Hitachi has announced that it has developed a new system that would allow smartphone cameras to scan finger veins, allowing for a mode of mobile biometric authentication that it says is even more secure than fingerprint scanning.
It doesn’t require the kind of infrared sensors traditionally needed for vascular scanning; all it needs is a conventional smartphone camera. And right now, it’s available in the form of an app that can scan users’ finger vein patterns in roughly one second. Hitachi says it’s aiming to have a commercial version ready in one or two years.
By then the mobile biometrics landscape is on track to look very different than it does today. While there have been some criticisms of current smartphones’ capacitive fingerprint sensors’ susceptibility to spoofing, some OEMs are starting to move on to the more accurate and secure scanning of ultrasonic fingerprint sensors. Meanwhile, Samsung has been pushing the concept of iris scanning for its new mobile devices, and Apple is rumored to be preparing to follow suit. That could make iris the next major mobile biometric modality, adding a new type of biometrics to the increasingly multimodal arena of mobile biometrics. With Hitachi’s system still in development it’s too soon to speculate about how it might compare to other modalities currently available, but it’s a fair bet that it will enter into an increasingly diverse consuer biometrics market.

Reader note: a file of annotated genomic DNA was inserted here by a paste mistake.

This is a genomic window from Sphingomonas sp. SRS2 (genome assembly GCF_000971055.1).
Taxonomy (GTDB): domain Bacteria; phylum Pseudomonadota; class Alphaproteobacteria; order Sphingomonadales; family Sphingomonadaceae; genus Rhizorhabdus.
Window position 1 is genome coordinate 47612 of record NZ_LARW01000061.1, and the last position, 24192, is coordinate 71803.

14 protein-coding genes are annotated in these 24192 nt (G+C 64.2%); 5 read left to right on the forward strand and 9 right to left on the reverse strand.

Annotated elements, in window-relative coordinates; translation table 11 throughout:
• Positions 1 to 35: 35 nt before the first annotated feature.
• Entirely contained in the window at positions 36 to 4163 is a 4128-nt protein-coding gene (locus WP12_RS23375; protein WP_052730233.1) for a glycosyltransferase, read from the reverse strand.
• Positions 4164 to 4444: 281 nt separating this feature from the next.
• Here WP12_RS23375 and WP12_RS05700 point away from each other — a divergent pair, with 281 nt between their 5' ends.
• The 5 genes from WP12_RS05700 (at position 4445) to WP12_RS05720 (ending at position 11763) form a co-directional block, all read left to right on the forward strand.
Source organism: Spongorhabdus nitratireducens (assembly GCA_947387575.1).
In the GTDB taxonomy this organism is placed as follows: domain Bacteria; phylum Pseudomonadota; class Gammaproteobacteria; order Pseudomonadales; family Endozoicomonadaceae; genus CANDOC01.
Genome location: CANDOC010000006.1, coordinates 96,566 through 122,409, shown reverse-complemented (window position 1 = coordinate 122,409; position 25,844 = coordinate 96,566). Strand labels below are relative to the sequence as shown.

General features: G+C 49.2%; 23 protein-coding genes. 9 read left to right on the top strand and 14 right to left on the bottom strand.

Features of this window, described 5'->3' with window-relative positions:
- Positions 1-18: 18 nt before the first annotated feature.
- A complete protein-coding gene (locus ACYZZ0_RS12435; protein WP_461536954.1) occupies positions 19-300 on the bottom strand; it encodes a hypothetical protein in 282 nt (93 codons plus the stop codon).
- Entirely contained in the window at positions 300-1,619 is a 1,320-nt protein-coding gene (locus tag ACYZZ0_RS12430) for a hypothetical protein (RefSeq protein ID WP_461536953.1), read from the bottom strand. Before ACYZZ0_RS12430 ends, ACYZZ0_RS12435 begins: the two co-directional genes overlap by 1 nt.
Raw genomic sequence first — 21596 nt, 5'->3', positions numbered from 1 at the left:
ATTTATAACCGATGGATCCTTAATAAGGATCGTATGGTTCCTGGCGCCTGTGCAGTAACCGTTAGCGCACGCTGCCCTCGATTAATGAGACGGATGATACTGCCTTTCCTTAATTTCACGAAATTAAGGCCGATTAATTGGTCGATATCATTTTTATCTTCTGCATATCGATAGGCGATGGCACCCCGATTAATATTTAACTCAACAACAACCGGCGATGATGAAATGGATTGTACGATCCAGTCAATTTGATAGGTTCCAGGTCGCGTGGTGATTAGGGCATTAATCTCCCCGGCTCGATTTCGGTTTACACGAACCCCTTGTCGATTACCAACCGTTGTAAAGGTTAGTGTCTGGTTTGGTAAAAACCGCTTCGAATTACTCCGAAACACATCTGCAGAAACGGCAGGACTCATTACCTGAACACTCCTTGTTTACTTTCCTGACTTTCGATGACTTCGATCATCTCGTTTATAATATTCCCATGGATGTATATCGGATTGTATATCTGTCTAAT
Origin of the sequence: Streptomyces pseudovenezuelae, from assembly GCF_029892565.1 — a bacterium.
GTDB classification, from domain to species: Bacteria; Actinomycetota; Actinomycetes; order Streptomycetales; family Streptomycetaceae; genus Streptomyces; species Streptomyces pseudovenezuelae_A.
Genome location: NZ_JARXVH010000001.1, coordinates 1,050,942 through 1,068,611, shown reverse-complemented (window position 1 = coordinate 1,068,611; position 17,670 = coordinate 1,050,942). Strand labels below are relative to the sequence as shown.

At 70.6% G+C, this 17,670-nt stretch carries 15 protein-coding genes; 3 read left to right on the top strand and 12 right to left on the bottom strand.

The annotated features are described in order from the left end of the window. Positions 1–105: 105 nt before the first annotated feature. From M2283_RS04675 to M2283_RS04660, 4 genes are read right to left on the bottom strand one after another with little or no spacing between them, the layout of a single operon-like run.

Sources: Borneo Post Online, The Asahi Shimbun
October 25, 2016 – by Alex Perala